Developing Religiously Tailored, Evidence-Based Health Education for Muslim American Women

Community Partnership Building

Evidence Gathering 

  • Phase 1: Community Surveys
  • Phase 2: Mosque-based Focus Groups 
  • Phase 3: Key Informant Interviews

Tailored Intervention Design and Deployment



 Workshop Structure

  • 2 half-day sessions were held at Muslim Education Center and Orland Park Prayer Center
  • Peer-educators and guest lecturers, including a religious scholar and female physician,  delivered didactics and facilitated discussion sessions on: breast cancer, mammography screening guidelines, religion and health, accessing resources for breast cancer screening

 Methods for Addressing Barrier Beliefs: The 3R Model



Reframe: “switch train tracks”

  • Keep the belief intact but change the way one thinks about it so it is consonant with the desired health behavior  
  • Normalizes the barrier belief

Reprioritize: “show them a better train”

  • Introduce a new belief and create higher valence for it than the barrier belief
  • Normalization of the barrier belief is optional

Reform: “breakdown the train carriage”

  • Negate the barrier belief by demonstrating its faults by appealing to authority structures





Of the 58 participants in workshop: 

  • Demographics  35% of participants were of Arab decent
    • 52% of participants were of South Asian decent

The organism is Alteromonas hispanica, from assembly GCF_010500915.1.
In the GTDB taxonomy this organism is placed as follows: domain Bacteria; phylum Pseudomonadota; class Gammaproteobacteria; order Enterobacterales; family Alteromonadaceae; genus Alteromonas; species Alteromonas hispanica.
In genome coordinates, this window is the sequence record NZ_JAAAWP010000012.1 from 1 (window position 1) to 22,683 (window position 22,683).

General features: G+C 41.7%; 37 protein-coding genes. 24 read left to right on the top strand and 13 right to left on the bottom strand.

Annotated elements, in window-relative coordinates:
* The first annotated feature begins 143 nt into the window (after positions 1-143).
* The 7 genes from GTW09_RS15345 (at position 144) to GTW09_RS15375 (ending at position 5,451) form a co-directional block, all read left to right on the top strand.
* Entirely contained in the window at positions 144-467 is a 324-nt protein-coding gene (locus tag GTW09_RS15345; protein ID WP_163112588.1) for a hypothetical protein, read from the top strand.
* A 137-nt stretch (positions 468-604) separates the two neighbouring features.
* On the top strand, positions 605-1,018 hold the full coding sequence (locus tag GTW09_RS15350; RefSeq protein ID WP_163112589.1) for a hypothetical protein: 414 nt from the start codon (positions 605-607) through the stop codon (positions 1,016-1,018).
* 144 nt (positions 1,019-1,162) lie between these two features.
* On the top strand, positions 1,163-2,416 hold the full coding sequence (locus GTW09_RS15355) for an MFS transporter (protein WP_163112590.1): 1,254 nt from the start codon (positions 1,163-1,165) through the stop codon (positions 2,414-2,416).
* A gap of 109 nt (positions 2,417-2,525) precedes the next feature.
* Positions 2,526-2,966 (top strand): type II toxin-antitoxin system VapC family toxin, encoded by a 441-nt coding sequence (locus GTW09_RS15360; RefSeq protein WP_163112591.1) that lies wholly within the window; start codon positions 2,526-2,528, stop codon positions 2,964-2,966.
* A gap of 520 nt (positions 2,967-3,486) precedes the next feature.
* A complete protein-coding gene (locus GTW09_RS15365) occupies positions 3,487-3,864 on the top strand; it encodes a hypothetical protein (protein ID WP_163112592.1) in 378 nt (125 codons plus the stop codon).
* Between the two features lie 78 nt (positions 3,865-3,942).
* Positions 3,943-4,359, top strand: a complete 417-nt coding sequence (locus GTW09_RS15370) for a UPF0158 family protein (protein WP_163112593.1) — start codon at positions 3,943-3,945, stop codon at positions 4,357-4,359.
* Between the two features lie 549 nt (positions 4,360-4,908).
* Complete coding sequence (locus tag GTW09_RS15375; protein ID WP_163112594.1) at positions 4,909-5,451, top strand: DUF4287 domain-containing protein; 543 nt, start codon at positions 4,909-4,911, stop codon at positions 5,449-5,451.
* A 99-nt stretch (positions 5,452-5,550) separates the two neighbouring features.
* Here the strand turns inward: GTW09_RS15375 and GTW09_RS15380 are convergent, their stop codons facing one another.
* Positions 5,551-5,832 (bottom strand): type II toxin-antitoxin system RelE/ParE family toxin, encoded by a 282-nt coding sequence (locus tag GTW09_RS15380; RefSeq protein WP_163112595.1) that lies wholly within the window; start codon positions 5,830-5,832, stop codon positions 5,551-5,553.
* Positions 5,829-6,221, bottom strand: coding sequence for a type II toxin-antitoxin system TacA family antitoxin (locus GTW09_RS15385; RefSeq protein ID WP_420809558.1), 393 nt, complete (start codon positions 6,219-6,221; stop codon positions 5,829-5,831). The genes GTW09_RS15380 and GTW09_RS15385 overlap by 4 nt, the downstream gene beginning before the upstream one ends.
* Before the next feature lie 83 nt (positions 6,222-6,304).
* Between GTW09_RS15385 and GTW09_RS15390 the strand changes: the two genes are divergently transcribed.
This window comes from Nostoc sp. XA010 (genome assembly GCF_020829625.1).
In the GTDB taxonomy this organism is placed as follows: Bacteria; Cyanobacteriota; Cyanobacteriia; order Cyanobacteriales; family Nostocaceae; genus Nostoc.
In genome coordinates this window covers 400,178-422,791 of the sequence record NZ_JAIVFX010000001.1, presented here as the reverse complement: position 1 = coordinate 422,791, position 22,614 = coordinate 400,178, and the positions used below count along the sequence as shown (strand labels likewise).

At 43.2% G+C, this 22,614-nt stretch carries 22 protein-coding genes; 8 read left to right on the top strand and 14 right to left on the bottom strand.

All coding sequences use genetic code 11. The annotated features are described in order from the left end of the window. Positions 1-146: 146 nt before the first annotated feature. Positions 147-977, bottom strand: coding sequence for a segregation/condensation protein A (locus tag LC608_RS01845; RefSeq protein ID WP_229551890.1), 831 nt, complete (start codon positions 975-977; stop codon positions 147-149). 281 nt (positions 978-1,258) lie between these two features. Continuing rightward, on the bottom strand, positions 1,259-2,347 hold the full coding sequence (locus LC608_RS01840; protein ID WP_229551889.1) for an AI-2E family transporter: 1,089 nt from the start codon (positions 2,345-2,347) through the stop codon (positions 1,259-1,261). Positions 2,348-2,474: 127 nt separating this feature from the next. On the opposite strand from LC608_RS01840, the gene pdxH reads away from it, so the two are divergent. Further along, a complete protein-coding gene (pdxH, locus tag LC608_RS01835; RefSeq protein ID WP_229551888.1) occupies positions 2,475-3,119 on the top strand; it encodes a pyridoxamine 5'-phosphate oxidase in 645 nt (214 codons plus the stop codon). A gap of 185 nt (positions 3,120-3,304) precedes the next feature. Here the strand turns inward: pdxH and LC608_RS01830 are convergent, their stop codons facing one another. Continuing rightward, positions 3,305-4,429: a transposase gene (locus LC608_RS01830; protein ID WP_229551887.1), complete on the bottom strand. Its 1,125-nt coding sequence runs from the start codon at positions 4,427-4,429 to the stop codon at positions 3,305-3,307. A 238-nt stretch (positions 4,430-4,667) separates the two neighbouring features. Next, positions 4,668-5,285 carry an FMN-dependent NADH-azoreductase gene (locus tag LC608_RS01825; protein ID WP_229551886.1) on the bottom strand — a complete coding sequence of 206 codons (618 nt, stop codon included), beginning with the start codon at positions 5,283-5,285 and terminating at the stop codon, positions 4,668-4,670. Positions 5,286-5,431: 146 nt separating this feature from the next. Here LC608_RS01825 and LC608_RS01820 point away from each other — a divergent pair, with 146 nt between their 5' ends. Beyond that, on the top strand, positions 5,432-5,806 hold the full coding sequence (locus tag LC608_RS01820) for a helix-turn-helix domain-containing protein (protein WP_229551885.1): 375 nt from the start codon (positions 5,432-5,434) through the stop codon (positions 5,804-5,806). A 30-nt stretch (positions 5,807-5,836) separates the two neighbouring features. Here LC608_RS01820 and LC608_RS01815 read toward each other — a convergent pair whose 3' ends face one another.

• 37% of participants annual income was below poverty level

  • Mammography
    • 27/58 participants had NOT had mammogram in the past 2 years. 
    • 29/58 participants had NEVER had a mammogram

Within 1 year after this workshop:

  • 22 participants (38%) had received  a mammogram within one year of the classes

Project Outputs

Replication Toolkit

Replication Guide

Community members who are interested in replicating these workshops in your mosque can use our Replication Toolkit as a guide to learn more about the study design and logistical plannings to coordinate the workshops.

Friday Sermons

We wanted to assess the acceptability and feasibility of using sermons for health promotion in American Muslim mosque communities by deploying a tailored sermon in two mosque communities. Our study demonstrates that theologically-framed health messaging is acceptable within sermons in American Muslim mosque communities and underscores the potential utility of mosque sermons for health education programs and for health behavior interventions in American mosques. Below are sample sermons delivered in our study.

Developing Religiously Tailored Intervention

Building Community Partnerships, Evidence Gathering, and Pilot Testing.

 The ‘3R Model’

3R Model: Reframe, Reprioritize, and Reform.

Supported by:

Community Advisory Board
  • Fatema Mirza*

  • Nancy Romanchek*

  • Tabassum Haleem

  • Masood Iqbal

  • Luma Mahairi 

  • Beenish Manzoor

  • MahRukh Mian

  • Zakiyah Moton

  • Lynn Salahi

  • Kifah Shukair

  • Lila Zegar

*Indicate members that were also Peer Educators